Given the recency of Kennedy’s flirtation with an independent bid, there isn’t a lot of polling testing a three-way race with President Joe Biden and former President Donald Trump.
But in recent weeks, two polls have found Kennedy at 14 percent when included as a third option with Biden and Trump.
In a tight race in which every small advantage matters, both parties are anxious about how Kennedy could draw from their coalitions. Allies of President Biden have called his independent candidacy “dangerous.” And the Republican National Committee, conscious of how he has drawn on the anti-vaccine crowd among its base, is already highlighting Kennedy’s liberal policy positions, eager to stamp out any support he has on the right.
Kennedy’s support so far is coming roughly evenly from Biden and former President Donald Trump. But third-party candidacies can be unpredictable, and Kennedy’s anti-vaccination stance gives him more room to draw from Republicans than Democrats.
Democrats aren’t excited by Biden’s campaign, and many say they wish he wasn’t running again. But Kennedy likely isn’t the right candidate to pull them away. And in the course of the campaign, it’s probably more likely Kennedy’s independent bid would ultimately hurt Trump.
Kennedy could play a major role in the 2024 race
It’s not clear whether the current polling represents Kennedy’s floor, ceiling or somewhere in between. But he could have the financial resources to mount a credible campaign. In addition to the campaign itself, Kennedy has the backing of a super PAC, American Values 2024, that is funded mostly by conservative donor Timothy Mellon and billionaire Gavin de Becker. That PAC already had $9.8 million in the bank as of the end of June. That’s still far less than Biden and Trump will have to spend, but Kennedy’s wealthy donors could do more to close the gap in the coming months.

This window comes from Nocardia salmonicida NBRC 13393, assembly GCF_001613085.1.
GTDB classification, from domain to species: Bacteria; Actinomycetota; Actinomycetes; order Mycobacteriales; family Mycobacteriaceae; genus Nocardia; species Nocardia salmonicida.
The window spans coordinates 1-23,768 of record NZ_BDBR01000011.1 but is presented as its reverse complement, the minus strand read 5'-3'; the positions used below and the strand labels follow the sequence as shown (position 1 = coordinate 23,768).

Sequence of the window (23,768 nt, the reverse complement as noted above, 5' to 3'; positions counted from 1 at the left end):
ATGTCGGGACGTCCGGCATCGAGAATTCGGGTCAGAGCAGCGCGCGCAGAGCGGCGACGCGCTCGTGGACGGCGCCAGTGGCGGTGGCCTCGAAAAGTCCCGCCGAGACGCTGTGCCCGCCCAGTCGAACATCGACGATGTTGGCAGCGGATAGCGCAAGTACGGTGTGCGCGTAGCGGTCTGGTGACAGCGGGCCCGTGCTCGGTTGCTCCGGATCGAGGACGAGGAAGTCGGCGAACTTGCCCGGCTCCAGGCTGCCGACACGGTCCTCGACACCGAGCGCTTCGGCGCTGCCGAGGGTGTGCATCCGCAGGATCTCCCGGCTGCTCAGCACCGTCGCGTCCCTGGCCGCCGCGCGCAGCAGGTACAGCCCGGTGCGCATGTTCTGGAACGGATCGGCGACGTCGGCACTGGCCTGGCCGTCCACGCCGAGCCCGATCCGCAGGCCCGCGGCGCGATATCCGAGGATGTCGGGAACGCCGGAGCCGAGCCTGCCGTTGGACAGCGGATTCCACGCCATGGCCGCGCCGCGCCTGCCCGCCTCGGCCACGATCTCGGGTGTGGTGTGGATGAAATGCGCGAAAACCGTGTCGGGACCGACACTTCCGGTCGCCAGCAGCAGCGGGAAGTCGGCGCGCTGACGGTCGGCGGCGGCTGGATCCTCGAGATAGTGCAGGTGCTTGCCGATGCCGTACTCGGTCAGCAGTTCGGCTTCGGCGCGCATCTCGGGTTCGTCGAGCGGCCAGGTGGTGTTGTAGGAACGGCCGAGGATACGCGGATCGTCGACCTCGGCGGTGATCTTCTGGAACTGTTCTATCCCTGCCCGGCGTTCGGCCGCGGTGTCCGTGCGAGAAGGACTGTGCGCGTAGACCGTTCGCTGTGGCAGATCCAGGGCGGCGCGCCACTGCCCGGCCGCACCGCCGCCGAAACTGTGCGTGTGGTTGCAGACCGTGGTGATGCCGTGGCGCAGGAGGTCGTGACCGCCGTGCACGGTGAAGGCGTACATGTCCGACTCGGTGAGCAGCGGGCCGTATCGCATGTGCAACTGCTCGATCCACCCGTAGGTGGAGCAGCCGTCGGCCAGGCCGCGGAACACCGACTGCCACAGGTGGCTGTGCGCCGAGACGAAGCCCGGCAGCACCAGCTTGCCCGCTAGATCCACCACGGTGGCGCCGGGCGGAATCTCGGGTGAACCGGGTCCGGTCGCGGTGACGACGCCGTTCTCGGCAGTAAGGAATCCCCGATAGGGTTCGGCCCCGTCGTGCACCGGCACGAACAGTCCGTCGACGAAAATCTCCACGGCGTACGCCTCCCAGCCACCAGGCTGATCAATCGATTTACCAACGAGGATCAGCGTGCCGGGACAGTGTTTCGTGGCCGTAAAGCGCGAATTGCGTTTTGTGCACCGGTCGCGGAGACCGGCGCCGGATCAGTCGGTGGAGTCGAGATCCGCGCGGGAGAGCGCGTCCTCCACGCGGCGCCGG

Starting at 14 percent would put Kennedy just shy of the 15 percent average polling threshold used in previous elections by the Commission on Presidential Debates to determine whether independents can qualify for debates. No third-party candidate has participated in a debate since Perot in 1992 — and that’s also the last time a single independent candidate reached double-digits in the national popular vote.
Then again, there might not be any debates next year. The RNC has vowed that its nominee won’t participate in any debates run by the nonpartisan commission, which could leave the two parties haggling over new rules — including for third-party contenders — if the candidates want to debate at all.
Third-party voting tends to increase when the two major-party candidates are unpopular. In 2016, both Trump and Hillary Clinton had majorities of the electorate viewing them unfavorably, and nearly 6 percent of voters chose a third-party candidate.
That wasn’t the case in 2020, when voters were happier with Trump and Biden, and third-party voting dropped to fewer than 2 percent. But Trump and Biden are now collectively less popular than Trump and Clinton were in 2016, so third-party voting could spike again next year.
Biden’s RFK Jr. challenge: Democrats aren’t loyal to him